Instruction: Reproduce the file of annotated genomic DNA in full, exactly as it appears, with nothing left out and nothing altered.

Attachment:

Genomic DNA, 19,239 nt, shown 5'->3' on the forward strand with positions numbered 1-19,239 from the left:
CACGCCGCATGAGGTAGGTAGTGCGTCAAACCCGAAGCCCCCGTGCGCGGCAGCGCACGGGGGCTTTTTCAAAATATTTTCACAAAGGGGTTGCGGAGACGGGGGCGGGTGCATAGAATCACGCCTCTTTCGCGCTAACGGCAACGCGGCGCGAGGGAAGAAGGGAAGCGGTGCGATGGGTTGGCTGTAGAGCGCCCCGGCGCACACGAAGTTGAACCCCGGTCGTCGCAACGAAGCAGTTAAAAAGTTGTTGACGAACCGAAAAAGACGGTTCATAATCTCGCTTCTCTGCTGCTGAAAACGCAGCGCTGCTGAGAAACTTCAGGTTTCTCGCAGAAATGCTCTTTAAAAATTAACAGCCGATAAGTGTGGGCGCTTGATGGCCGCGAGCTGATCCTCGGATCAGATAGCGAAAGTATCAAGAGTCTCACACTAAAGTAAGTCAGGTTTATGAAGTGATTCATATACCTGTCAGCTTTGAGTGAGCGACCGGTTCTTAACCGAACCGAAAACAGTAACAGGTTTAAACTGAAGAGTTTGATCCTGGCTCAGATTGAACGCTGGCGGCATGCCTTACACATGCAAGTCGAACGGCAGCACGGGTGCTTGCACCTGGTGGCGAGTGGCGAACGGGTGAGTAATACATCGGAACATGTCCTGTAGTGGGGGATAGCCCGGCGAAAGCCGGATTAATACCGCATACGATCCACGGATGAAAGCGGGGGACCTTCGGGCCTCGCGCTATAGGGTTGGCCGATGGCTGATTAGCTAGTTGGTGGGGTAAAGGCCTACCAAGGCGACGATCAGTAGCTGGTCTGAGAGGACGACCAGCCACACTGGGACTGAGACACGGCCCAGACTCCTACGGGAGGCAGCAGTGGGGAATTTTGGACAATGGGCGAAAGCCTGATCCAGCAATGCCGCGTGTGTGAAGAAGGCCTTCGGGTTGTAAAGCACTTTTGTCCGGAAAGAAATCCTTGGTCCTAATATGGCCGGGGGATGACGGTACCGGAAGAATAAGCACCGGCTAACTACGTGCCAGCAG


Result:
Genomic DNA, 19,239 nt, shown 5'->3' on the forward strand with positions numbered 1-19,239 from the left:
CACGCCGCATGAGGTAGGTAGTGCGTCAAACCCGAAGCCCCCGTGCGCGGCAGCGCACGGGGGCTTTTTCAAAATATTTTCACAAAGGGGTTGCGGAGACGGGGGCGGGTGCATAGAATCACGCCTCTTTCGCGCTAACGGCAACGCGGCGCGAGGGAAGAAGGGAAGCGGTGCGATGGGTTGGCTGTAGAGCGCCCCGGCGCACACGAAGTTGAACCCCGGTCGTCGCAACGAAGCAGTTAAAAAGTTGTTGACGAACCGAAAAAGACGGTTCATAATCTCGCTTCTCTGCTGCTGAAAACGCAGCGCTGCTGAGAAACTTCAGGTTTCTCGCAGAAATGCTCTTTAAAAATTAACAGCCGATAAGTGTGGGCGCTTGATGGCCGCGAGCTGATCCTCGGATCAGATAGCGAAAGTATCAAGAGTCTCACACTAAAGTAAGTCAGGTTTATGAAGTGATTCATATACCTGTCAGCTTTGAGTGAGCGACCGGTTCTTAACCGAACCGAAAACAGTAACAGGTTTAAACTGAAGAGTTTGATCCTGGCTCAGATTGAACGCTGGCGGCATGCCTTACACATGCAAGTCGAACGGCAGCACGGGTGCTTGCACCTGGTGGCGAGTGGCGAACGGGTGAGTAATACATCGGAACATGTCCTGTAGTGGGGGATAGCCCGGCGAAAGCCGGATTAATACCGCATACGATCCACGGATGAAAGCGGGGGACCTTCGGGCCTCGCGCTATAGGGTTGGCCGATGGCTGATTAGCTAGTTGGTGGGGTAAAGGCCTACCAAGGCGACGATCAGTAGCTGGTCTGAGAGGACGACCAGCCACACTGGGACTGAGACACGGCCCAGACTCCTACGGGAGGCAGCAGTGGGGAATTTTGGACAATGGGCGAAAGCCTGATCCAGCAATGCCGCGTGTGTGAAGAAGGCCTTCGGGTTGTAAAGCACTTTTGTCCGGAAAGAAATCCTTGGTCCTAATATGGCCGGGGGATGACGGTACCGGAAGAATAAGCACCGGCTAACTACGTGCCAGCAG